6. Oh, the list of annoyances I could add to this, lol!

    My personal pet peeve about the metro is teenaged boys.
    1. Their ‘boys’ don’t need to be aired out, so they need to CLOSE THEIR LEGS and not take up 3 seats.
    2. The iPod doesn’t need to be turned up to 11.
    3. Axe body spray is NOT a substitute for a bath.
    4. Spitting at the bus stop.
    5. Feet up on the seats.
    6. Backpacks do not need to stay on your back the entire time. Especially when the bus/metro is full.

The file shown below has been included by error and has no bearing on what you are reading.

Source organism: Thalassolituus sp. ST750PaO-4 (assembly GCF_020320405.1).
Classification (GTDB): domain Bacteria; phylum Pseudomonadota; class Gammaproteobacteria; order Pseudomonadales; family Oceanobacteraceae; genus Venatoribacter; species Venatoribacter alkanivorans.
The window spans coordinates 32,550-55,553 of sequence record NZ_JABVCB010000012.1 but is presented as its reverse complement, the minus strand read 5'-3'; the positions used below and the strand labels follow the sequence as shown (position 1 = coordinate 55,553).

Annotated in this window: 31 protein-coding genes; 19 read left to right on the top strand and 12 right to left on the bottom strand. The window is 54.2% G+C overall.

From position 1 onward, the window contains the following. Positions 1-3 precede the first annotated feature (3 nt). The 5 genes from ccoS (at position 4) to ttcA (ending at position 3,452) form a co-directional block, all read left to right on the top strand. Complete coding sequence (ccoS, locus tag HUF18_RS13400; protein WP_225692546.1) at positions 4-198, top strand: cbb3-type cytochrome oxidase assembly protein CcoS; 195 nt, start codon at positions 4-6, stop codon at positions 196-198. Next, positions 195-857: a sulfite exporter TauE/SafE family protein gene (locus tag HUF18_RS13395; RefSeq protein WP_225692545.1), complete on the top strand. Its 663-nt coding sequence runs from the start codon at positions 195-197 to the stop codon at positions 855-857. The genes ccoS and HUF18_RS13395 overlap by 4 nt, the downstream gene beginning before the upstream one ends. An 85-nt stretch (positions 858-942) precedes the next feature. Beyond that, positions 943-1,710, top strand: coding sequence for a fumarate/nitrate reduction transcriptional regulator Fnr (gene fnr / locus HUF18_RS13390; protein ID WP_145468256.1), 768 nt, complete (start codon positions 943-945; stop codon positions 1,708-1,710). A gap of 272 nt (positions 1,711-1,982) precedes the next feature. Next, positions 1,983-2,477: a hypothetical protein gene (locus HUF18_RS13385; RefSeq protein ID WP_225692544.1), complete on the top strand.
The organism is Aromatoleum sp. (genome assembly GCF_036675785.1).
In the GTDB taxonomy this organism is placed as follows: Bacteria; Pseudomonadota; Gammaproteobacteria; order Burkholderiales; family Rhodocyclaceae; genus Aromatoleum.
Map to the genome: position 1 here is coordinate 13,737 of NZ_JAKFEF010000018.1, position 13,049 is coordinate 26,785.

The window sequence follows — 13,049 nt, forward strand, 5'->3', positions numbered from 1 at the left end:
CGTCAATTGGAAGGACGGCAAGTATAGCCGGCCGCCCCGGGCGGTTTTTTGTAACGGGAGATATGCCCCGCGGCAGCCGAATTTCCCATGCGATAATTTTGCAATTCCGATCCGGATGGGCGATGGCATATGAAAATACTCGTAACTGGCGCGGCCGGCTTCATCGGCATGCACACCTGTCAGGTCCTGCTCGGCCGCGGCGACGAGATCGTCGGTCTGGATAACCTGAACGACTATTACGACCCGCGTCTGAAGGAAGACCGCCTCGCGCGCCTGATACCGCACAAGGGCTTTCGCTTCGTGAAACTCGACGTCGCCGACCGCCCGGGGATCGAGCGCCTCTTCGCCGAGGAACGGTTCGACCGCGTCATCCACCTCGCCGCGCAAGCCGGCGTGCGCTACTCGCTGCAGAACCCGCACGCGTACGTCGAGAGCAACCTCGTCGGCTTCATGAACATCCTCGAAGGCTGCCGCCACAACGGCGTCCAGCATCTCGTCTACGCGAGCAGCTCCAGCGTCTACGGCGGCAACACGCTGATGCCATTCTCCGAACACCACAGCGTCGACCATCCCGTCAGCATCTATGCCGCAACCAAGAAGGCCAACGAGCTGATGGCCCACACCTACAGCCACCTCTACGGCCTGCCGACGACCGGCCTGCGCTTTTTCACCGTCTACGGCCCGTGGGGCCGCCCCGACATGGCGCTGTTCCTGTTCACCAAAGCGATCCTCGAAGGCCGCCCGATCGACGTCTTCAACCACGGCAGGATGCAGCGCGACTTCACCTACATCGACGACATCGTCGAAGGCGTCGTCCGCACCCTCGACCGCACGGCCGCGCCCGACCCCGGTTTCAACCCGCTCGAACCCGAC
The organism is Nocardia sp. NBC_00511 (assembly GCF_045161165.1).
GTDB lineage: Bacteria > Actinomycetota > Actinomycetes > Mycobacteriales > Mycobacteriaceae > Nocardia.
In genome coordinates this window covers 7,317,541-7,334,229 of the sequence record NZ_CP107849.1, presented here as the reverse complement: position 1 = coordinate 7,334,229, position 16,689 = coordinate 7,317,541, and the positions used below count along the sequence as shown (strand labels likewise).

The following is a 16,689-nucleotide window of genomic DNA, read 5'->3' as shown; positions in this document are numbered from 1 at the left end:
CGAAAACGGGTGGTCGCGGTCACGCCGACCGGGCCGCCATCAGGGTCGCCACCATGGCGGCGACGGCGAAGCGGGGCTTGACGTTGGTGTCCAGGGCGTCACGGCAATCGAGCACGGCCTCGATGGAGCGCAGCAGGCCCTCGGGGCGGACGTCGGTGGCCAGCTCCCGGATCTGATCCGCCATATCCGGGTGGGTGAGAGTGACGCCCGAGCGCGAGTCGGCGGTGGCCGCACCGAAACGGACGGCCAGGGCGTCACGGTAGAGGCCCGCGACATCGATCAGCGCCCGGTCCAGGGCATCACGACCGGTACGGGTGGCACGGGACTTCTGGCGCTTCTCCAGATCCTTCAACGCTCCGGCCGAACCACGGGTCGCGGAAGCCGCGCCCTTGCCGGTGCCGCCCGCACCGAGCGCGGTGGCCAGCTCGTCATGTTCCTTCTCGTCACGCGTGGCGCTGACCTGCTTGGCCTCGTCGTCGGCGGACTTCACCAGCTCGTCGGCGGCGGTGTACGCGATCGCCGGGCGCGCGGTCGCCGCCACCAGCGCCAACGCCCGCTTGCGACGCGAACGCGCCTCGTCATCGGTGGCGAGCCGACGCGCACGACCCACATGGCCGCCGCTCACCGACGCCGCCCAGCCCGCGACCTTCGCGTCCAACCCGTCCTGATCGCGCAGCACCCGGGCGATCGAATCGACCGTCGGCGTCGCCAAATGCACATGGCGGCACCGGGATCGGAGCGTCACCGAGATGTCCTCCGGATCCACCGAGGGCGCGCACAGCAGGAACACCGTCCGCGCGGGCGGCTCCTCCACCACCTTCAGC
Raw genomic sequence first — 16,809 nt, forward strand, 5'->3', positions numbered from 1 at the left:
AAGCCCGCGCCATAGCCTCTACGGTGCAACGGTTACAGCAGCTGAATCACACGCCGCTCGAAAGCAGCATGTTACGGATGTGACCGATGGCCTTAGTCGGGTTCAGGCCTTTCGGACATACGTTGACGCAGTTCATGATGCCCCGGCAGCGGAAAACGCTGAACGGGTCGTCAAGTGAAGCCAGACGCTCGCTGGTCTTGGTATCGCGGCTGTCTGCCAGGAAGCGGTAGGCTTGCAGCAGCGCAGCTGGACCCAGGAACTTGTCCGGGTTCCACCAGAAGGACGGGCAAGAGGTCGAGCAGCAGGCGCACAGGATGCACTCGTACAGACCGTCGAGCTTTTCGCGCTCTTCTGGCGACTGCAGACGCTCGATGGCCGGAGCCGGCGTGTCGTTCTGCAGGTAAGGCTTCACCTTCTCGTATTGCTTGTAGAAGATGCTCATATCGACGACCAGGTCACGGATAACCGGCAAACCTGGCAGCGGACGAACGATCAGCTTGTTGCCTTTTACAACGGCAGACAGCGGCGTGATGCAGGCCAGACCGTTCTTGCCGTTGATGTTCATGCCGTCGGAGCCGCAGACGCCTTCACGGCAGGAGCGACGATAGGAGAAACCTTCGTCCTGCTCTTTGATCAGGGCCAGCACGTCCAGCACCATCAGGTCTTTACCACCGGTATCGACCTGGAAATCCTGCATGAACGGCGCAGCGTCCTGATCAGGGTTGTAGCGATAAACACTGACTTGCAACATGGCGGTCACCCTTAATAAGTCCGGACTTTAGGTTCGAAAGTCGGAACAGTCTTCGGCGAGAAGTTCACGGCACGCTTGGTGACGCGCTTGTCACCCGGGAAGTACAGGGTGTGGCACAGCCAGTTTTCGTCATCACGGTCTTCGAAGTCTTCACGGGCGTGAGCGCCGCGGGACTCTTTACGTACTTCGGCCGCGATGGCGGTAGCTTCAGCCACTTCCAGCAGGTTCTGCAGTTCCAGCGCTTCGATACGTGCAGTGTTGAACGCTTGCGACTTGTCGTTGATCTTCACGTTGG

I agree with you about all your points. Having been a commuter for all of my adult life I think I’ve seen it all, although my experience is mostly with busses and the metro.
    Speaking of which – keep to the right on the escalator if you’re not going to walk.

    Now that I travel with a stroller sometimes I think I notice the annoyances even more.

    And yes…I read you all the time.

  7. I deal with all those situations, no I don’t take the train but the bus can be just as bad.

    I have been hit in the head a few time by random school bags from kids who are standing… I don’t hear a “sorry” either. And giving them a look doesn’t seem to phase them
    Although I do see a few nice things, like people will get up for an elderly person and for a woman who has a child:)

    I do read your blog everyday, and yes I do enjoy it 🙂